The Accelerated Mobile Pages (AMP) Project is an open source initiative that embodies the vision that publishers can create mobile optimized content once and have it load instantly everywhere.

It’s interesting to watch Google reach into this space. Many of our sites today are responsive, but I find that even when responsive, the sites are huge, often unoptimized messes. This is especially prevalent in WordPress, where each plugin adds its own javascript and CSS files, and it doesn’t take long for a simple one page website to be well over 1MB in size. That’s crazy, especially on mobile.

AMP is forcing developers to reconsider the information they’re presenting, but the reward is more visibility in Google.

While AMP pages are getting pushed big time by Google, implementing this new technology can be tricky. For example, all your CSS must be inlined and not in external files. One more thing – that CSS has to be less than 50k. Search Engine Land has a deep dive into how to create these pages.

Want to see an AMP page in action? Here’s a post I did about Instagram a few months ago, but in AMP format. Have a look not only at the design but at the code inside it. You’ll get a taste for how much you have to shift, style wise, from external files into the actual HTML file.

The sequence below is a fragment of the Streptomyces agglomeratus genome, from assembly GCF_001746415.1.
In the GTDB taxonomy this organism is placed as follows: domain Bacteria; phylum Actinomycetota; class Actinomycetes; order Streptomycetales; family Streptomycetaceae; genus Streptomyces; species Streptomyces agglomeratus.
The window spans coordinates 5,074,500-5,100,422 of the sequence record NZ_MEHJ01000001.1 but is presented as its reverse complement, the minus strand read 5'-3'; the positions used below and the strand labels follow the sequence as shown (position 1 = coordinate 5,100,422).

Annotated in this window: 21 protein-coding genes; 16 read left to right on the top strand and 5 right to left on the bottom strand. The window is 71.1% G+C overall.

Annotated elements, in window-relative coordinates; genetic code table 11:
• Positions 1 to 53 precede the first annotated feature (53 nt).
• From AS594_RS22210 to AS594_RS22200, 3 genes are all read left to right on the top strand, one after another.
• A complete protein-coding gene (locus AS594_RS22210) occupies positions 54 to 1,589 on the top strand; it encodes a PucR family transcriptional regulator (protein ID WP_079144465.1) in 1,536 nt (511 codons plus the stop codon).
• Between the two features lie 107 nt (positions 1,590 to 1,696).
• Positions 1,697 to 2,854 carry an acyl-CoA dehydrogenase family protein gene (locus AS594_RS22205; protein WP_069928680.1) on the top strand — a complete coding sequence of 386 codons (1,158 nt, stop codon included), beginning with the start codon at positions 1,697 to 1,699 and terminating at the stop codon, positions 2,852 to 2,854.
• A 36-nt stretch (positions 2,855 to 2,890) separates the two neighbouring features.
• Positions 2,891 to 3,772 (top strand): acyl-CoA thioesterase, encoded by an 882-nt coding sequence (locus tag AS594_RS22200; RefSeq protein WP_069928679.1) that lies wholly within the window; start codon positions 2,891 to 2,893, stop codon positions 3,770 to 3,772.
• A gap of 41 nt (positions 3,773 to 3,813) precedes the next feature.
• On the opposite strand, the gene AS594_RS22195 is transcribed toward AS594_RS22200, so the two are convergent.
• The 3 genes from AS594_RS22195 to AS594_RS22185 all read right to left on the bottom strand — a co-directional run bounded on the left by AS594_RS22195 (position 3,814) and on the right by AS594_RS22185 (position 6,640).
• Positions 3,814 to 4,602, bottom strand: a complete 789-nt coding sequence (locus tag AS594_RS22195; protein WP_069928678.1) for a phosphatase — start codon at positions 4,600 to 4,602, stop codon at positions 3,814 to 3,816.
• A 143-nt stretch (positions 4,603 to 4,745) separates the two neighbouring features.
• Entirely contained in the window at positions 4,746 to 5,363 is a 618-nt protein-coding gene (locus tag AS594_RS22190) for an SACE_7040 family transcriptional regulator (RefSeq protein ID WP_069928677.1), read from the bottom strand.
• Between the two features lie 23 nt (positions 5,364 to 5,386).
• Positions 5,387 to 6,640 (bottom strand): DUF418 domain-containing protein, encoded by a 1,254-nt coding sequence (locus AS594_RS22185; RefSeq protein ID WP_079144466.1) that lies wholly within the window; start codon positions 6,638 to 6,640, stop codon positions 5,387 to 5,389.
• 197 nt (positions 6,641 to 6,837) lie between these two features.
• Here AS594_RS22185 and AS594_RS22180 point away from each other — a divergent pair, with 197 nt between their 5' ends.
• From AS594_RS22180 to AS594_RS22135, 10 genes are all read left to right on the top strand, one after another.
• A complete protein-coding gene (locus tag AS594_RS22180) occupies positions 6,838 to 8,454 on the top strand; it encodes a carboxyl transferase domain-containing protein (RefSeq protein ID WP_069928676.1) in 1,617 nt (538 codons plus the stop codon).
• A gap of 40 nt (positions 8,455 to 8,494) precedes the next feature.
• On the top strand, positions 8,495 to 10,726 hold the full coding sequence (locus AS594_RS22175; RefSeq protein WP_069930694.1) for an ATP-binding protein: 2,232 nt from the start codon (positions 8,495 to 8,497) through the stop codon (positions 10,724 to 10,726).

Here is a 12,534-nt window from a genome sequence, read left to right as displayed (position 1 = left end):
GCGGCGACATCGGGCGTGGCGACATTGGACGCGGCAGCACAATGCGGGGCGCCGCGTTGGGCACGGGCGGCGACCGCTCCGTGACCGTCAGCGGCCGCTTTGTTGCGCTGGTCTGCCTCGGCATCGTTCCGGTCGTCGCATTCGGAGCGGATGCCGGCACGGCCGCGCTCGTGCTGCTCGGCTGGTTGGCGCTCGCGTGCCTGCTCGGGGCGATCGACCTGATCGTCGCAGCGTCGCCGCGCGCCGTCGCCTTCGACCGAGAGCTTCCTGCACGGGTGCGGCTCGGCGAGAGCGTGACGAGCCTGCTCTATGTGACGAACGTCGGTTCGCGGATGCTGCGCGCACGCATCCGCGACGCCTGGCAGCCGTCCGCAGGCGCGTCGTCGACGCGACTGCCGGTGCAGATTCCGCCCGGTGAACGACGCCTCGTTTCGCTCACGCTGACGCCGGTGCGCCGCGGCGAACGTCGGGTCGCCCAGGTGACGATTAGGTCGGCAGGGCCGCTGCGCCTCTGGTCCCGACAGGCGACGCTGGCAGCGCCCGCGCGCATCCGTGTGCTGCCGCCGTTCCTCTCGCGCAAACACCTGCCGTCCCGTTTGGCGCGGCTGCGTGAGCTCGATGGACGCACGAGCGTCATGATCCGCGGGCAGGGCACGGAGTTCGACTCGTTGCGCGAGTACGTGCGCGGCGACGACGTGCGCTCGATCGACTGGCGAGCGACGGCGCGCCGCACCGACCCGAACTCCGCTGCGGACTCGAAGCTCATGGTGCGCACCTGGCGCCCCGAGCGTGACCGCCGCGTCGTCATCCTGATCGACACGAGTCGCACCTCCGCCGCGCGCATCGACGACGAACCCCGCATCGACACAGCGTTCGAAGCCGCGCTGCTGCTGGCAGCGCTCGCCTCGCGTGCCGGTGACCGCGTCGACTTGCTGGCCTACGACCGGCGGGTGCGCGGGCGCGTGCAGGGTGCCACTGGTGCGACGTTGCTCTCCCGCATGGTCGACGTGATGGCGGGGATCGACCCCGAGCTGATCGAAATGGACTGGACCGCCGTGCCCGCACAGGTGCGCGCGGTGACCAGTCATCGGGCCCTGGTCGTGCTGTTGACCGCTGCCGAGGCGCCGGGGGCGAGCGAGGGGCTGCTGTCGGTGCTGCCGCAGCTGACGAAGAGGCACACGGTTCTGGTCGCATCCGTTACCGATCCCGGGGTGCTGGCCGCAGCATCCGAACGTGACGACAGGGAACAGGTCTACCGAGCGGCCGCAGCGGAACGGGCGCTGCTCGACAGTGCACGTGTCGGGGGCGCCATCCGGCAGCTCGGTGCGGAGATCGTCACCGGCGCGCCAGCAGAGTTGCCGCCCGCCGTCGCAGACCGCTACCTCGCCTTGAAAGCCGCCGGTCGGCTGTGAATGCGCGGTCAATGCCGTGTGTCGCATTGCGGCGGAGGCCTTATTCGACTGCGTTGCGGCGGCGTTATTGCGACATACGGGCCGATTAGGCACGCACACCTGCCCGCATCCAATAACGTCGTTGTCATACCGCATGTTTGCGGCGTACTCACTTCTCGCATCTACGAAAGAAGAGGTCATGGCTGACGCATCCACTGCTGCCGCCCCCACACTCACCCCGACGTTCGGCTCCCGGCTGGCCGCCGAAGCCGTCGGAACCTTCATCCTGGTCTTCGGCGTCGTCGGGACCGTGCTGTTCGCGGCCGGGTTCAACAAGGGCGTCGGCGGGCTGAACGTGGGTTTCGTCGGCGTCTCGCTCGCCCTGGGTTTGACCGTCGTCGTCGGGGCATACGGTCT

As this site is created in WordPress, I turned to an AMP plugin created by Automattic.

Spoilers: there’s no setup or config for this. You install it, turn it on, and that’s it. It does all the work in creating the correct template, inline CSS, and body copy in all the ways Google wants it to be. My pages are also passing the AMP Validator tests. Yay.

AMP validation results for this site

This plugin also adds a meta tag to your regular WordPress theme, again with no added work on  your part, alerting Google that an AMP version of that page exists. It looks like this:

<link rel="amphtml" href="" />

That’s enough for Google to know there’s and AMP version and present it, if necessary, to site visitors via search.

Now, if you’re like me, you’re mind is traveling down the rabbit hole of all sorts of web development issues – issues like SEO, analytics, design, and more.

Read Jen’s post above as she covers SEO and design nicely, but AMP does allow developers to do analytics, ecommerce, and even advertising. This post from Google talks about how to integrate Google Analytics into AMP pages. If you use Jetpack and WordPress stats, this is another thing that the AMP plugin sets up automatically for you.

If you use WordPress, you should try this plugin. If you don’t use WordPress, the process to implement AMP can be more difficult and time-consuming, but if you rely heavily on Google, the reward may be worth the effort.